And while we're on the subject of politics: I don't want to nitpick, but I'm finding the logic of Agents of S.H.I.E.L.D.'s world very fuzzy. Recent episodes have referenced pop-culture staples like The Hunger Games and Minecraft and "Girl in the Flower Dress" featured nods to political figures like Vladimir Putin, Bradley Manning, and Aaron Swartz. I'm particularly thrown by the real-world political references, which are at odds with the fictional political regimes depicted in movies like Iron Man 3. It would be one thing if Agents of S.H.I.E.L.D. were actually interested in grappling with the implications of the real-life political figures that it name-drops. That's a potentially fascinating story the show could tell — an actual critique of S.H.I.E.L.D., which seems to operate with total autonomy and an unlimited budget. There's nothing wrong with Agents of S.H.I.E.L.D. being a pulpy comic-book show — but if that's the case, the series should drop the political ramifications it occasionally teases, which hint at the far more subversive show this could be.

Despite the half-assed name-drops, it's clearer than ever that Agents of S.H.I.E.L.D. has officially planted its flag on the pulpy side of the story. "Girl in the Flower Dress" sets up both Raina and Centipede as big bads without any apparent of gray. With the relative success of the experiment on Chan, it's clear that Centipede is ready to go into Full Sequence, and the cryptic prison sequence at the episode's end proves that there are even more sinister figures on the horizon — including a clairvoyant. Something tells me the Scarlet Witch is preparing for her arrival.

Agents of S.H.I.E.L.D. is about to take its first week off since the pilot aired, which makes this as good a time as any to take stock of the series so far. If you'll allow me to make a belabored metaphor, Agents of S.H.I.E.L.D. has a little in common with the bracelet Coulson uses to restrict Skye at the end of the episode: Technologically impressive, but shackled in a way that prevents it from what it should be doing best. I'm hoping the show will take the cuffs off when it returns.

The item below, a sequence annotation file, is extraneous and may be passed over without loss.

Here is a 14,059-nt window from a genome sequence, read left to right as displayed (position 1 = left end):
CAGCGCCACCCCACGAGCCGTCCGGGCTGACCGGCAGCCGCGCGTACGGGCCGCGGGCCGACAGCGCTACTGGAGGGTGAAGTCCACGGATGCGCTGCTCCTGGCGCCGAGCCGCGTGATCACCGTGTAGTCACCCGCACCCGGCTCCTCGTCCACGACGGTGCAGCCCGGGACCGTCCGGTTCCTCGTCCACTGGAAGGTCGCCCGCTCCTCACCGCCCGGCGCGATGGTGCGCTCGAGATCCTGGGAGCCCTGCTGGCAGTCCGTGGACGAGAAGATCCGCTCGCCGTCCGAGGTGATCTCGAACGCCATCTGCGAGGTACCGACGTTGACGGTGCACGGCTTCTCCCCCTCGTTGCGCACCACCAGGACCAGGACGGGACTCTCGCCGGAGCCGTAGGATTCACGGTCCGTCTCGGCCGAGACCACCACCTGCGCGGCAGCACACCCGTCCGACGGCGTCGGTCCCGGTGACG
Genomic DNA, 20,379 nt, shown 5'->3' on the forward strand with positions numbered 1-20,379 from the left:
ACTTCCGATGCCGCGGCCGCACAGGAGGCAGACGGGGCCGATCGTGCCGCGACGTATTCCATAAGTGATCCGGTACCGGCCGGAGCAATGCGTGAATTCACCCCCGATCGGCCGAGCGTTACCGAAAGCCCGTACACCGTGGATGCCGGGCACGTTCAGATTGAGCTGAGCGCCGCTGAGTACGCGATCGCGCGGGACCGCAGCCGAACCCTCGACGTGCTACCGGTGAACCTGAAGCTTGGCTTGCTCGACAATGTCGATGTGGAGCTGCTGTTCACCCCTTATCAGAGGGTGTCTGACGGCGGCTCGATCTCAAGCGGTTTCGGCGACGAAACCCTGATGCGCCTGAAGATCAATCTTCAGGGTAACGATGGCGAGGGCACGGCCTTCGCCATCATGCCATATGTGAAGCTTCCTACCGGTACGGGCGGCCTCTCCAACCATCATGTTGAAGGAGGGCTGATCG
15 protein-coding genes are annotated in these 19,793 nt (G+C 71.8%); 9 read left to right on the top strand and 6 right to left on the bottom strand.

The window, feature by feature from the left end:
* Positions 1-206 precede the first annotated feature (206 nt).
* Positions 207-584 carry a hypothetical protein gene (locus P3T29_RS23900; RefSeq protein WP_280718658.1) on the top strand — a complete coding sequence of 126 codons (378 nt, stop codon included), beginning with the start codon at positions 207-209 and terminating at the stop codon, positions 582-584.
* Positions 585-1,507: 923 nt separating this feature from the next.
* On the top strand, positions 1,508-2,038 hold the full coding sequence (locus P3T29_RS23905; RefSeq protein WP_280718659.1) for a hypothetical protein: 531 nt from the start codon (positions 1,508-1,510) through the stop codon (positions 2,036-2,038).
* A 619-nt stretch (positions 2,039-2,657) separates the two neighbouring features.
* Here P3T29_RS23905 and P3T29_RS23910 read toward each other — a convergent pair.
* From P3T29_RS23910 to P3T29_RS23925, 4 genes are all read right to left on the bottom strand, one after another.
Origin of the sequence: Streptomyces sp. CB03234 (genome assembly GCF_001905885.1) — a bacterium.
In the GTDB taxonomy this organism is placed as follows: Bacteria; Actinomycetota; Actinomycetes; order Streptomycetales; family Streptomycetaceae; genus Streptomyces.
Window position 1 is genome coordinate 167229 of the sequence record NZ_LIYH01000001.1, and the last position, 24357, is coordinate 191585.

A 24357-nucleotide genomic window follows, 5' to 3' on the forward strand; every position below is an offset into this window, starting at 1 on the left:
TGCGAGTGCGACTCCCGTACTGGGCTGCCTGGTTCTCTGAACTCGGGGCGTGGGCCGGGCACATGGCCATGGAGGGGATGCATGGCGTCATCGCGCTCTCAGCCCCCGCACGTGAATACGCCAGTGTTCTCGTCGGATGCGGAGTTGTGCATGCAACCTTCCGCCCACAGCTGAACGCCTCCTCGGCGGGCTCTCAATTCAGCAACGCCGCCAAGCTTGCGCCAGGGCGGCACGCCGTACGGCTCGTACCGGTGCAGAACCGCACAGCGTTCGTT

Let's hit this week's S.H.I.E.L.D. points:

  • Since Agents of S.H.I.E.L.D. insists on playing this game: Any theories about Skye's mysterious past? I'm guessing at least one of her parents will turn out to be a supervillain — and hoping that supervillain isn't someone as obvious as "mysterious prison guy" — but someone with a more comprehensive knowledge of Marvel lore might be able to come up with something better.
  • How did Agents of S.H.I.E.L.D. manage to get away with the surprisingly graphic scene of Debbie the Centipede scientist being burned alive by Scorch? Between the violence and Skye's sex scene with Miles, this was easily the most adult-oriented episode of the show yet.
  • If Agents of S.H.I.E.L.D. is really committed to keeping both Fitz and Simmons totally undeveloped, it could probably have gotten away with just one of them. And after Fitz's plaintive "Why would Skye do this to us? I thought she was our friend," he's my vote to cast off the island.
  • Extremely disappointed that Agents of S.H.I.E.L.D. is skipping the chance to do a Halloween episode next week. How great would it be to see Coulson in a Captain America costume?
  • Let's end on a positive note. After a rough start, Brett Dalton has done a nice job growing into the role of Agent Ward, maintaining the character's stoicism while softening all of his rougher edges. I'm hoping his growth marks the beginning of a trend.
  • Don't forget to check back in two weeks from now, when our heroes square off against a mysterious killer who makes people levitate after they die, or something. (That preview went by pretty fast.)

Scott Meslow is the entertainment editor for